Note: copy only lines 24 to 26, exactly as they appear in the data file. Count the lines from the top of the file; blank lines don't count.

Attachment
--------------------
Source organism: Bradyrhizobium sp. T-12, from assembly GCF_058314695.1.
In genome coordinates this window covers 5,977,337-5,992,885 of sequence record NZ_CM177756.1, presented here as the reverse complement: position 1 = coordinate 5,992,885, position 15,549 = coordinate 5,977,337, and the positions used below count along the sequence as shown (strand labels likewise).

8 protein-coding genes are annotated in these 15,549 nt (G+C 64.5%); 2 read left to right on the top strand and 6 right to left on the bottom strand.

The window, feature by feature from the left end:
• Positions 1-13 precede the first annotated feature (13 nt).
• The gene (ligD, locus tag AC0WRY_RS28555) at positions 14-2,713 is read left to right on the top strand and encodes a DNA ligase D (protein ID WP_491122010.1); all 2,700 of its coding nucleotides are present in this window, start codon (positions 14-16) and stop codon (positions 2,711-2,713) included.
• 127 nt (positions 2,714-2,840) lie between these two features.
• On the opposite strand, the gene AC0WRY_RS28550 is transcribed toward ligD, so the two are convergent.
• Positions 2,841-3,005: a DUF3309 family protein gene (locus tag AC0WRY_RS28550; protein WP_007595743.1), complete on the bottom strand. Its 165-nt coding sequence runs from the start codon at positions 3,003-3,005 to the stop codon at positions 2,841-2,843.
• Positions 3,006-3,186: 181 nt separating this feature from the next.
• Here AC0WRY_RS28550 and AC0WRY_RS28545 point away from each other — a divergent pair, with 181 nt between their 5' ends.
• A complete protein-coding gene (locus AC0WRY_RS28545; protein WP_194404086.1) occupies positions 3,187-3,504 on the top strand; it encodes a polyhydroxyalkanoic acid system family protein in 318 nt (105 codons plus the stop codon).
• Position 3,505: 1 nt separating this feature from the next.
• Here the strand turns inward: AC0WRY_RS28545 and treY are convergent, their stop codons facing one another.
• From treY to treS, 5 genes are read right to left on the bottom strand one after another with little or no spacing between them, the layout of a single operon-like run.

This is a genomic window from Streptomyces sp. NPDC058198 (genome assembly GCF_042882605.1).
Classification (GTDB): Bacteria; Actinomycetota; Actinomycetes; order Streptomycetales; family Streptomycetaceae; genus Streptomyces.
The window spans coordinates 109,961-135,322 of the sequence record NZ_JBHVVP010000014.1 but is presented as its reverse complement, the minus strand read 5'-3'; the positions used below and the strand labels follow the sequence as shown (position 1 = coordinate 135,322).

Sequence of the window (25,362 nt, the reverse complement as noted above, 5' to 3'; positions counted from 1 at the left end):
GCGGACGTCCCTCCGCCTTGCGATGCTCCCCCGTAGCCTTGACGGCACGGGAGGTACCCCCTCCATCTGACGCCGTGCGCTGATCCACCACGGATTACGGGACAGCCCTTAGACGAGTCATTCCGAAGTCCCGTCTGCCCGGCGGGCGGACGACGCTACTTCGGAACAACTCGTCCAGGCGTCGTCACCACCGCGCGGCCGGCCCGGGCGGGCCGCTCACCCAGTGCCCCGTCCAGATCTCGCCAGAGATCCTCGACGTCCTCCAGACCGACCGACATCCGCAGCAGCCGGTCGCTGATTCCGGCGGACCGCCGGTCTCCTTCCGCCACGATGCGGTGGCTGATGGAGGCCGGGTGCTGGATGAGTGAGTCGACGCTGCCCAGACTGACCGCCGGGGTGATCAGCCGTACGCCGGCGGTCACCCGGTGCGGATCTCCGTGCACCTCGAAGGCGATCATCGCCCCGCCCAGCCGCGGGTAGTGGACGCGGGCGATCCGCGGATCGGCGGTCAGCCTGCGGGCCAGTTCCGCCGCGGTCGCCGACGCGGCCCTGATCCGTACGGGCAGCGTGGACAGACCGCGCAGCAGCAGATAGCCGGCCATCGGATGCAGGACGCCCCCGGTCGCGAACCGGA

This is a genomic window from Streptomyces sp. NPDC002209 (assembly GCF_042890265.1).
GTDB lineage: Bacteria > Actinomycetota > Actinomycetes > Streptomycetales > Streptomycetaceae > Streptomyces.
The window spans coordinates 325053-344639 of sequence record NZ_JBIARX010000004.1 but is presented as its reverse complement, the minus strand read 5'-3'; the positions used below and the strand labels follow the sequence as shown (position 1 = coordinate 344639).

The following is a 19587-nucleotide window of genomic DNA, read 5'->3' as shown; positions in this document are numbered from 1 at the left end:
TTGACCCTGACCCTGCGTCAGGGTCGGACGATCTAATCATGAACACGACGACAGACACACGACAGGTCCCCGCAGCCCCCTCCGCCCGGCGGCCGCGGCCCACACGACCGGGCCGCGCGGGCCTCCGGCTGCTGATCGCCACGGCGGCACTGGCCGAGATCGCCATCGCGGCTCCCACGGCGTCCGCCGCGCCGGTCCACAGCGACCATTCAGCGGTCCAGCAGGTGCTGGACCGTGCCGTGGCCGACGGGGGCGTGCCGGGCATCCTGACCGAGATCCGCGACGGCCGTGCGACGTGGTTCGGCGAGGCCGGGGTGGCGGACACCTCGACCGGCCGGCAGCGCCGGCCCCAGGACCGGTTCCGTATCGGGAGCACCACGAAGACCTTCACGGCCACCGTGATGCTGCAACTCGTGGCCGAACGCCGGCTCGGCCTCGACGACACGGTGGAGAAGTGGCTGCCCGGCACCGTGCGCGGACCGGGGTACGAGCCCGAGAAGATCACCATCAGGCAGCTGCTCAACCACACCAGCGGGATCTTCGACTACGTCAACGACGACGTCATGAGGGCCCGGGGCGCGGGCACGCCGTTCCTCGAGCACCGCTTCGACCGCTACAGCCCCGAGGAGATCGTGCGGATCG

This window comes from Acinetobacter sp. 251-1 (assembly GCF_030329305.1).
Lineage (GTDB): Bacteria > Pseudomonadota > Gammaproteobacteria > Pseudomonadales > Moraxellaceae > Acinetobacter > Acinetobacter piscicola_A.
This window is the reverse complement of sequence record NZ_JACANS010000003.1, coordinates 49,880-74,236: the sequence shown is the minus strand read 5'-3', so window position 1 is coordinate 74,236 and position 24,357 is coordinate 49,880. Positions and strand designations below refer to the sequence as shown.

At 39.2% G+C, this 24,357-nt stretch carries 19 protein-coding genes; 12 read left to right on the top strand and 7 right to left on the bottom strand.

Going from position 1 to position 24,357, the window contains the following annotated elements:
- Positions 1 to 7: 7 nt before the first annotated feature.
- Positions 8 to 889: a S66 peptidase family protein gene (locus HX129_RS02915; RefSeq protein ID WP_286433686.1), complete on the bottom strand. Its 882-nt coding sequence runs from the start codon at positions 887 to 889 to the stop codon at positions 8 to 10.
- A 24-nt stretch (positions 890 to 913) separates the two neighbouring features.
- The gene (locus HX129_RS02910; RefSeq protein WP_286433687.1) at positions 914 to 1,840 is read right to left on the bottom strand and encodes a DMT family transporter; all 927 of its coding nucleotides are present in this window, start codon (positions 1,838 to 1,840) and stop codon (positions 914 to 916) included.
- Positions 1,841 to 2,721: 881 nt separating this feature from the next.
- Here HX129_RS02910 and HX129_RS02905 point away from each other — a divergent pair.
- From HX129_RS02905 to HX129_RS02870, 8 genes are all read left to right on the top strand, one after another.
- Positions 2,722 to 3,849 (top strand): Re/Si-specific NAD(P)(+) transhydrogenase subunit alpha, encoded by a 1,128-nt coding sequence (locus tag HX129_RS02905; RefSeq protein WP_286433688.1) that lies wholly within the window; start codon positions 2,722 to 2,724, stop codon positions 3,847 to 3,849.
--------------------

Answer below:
The following is a 19587-nucleotide window of genomic DNA, read 5'->3' as shown; positions in this document are numbered from 1 at the left end:
TTGACCCTGACCCTGCGTCAGGGTCGGACGATCTAATCATGAACACGACGACAGACACACGACAGGTCCCCGCAGCCCCCTCCGCCCGGCGGCCGCGGCCCACACGACCGGGCCGCGCGGGCCTCCGGCTGCTGATCGCCACGGCGGCACTGGCCGAGATCGCCATCGCGGCTCCCACGGCGTCCGCCGCGCCGGTCCACAGCGACCATTCAGCGGTCCAGCAGGTGCTGGACCGTGCCGTGGCCGACGGGGGCGTGCCGGGCATCCTGACCGAGATCCGCGACGGCCGTGCGACGTGGTTCGGCGAGGCCGGGGTGGCGGACACCTCGACCGGCCGGCAGCGCCGGCCCCAGGACCGGTTCCGTATCGGGAGCACCACGAAGACCTTCACGGCCACCGTGATGCTGCAACTCGTGGCCGAACGCCGGCTCGGCCTCGACGACACGGTGGAGAAGTGGCTGCCCGGCACCGTGCGCGGACCGGGGTACGAGCCCGAGAAGATCACCATCAGGCAGCTGCTCAACCACACCAGCGGGATCTTCGACTACGTCAACGACGACGTCATGAGGGCCCGGGGCGCGGGCACGCCGTTCCTCGAGCACCGCTTCGACCGCTACAGCCCCGAGGAGATCGTGCGGATCG

This window comes from Acinetobacter sp. 251-1 (assembly GCF_030329305.1).